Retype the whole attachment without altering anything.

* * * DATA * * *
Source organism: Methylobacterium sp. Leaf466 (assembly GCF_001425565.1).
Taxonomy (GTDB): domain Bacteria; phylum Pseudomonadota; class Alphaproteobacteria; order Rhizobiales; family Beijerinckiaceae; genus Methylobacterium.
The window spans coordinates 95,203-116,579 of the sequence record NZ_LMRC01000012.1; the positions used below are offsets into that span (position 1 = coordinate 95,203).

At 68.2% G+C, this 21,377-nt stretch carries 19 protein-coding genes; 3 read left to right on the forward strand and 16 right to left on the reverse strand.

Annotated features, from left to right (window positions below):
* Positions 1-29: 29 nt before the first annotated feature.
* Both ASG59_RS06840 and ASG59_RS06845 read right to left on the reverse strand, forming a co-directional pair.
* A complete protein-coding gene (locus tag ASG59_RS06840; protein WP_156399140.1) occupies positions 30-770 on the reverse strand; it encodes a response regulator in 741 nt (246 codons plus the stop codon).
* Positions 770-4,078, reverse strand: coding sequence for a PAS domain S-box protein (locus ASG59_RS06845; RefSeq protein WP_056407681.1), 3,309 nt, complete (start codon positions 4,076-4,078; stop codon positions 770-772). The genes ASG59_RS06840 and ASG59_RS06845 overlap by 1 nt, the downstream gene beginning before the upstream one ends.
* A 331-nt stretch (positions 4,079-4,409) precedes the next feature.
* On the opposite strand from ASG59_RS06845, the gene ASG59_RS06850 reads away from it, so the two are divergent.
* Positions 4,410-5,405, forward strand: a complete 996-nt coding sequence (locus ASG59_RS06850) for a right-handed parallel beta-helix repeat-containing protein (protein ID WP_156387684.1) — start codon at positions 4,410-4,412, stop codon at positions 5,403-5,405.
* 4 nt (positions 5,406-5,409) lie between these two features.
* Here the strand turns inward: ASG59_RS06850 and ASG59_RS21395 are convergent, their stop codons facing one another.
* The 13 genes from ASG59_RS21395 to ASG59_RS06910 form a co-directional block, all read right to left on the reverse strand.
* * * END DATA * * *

Source organism: Methylobacterium sp. Leaf466 (assembly GCF_001425565.1).
Taxonomy (GTDB): domain Bacteria; phylum Pseudomonadota; class Alphaproteobacteria; order Rhizobiales; family Beijerinckiaceae; genus Methylobacterium.
The window spans coordinates 95,203-116,579 of the sequence record NZ_LMRC01000012.1; the positions used below are offsets into that span (position 1 = coordinate 95,203).

At 68.2% G+C, this 21,377-nt stretch carries 19 protein-coding genes; 3 read left to right on the forward strand and 16 right to left on the reverse strand.

Annotated features, from left to right (window positions below):
* Positions 1-29: 29 nt before the first annotated feature.
* Both ASG59_RS06840 and ASG59_RS06845 read right to left on the reverse strand, forming a co-directional pair.
* A complete protein-coding gene (locus tag ASG59_RS06840; protein WP_156399140.1) occupies positions 30-770 on the reverse strand; it encodes a response regulator in 741 nt (246 codons plus the stop codon).
* Positions 770-4,078, reverse strand: coding sequence for a PAS domain S-box protein (locus ASG59_RS06845; RefSeq protein WP_056407681.1), 3,309 nt, complete (start codon positions 4,076-4,078; stop codon positions 770-772). The genes ASG59_RS06840 and ASG59_RS06845 overlap by 1 nt, the downstream gene beginning before the upstream one ends.
* A 331-nt stretch (positions 4,079-4,409) precedes the next feature.
* On the opposite strand from ASG59_RS06845, the gene ASG59_RS06850 reads away from it, so the two are divergent.
* Positions 4,410-5,405, forward strand: a complete 996-nt coding sequence (locus ASG59_RS06850) for a right-handed parallel beta-helix repeat-containing protein (protein ID WP_156387684.1) — start codon at positions 4,410-4,412, stop codon at positions 5,403-5,405.
* 4 nt (positions 5,406-5,409) lie between these two features.
* Here the strand turns inward: ASG59_RS06850 and ASG59_RS21395 are convergent, their stop codons facing one another.
* The 13 genes from ASG59_RS21395 to ASG59_RS06910 form a co-directional block, all read right to left on the reverse strand.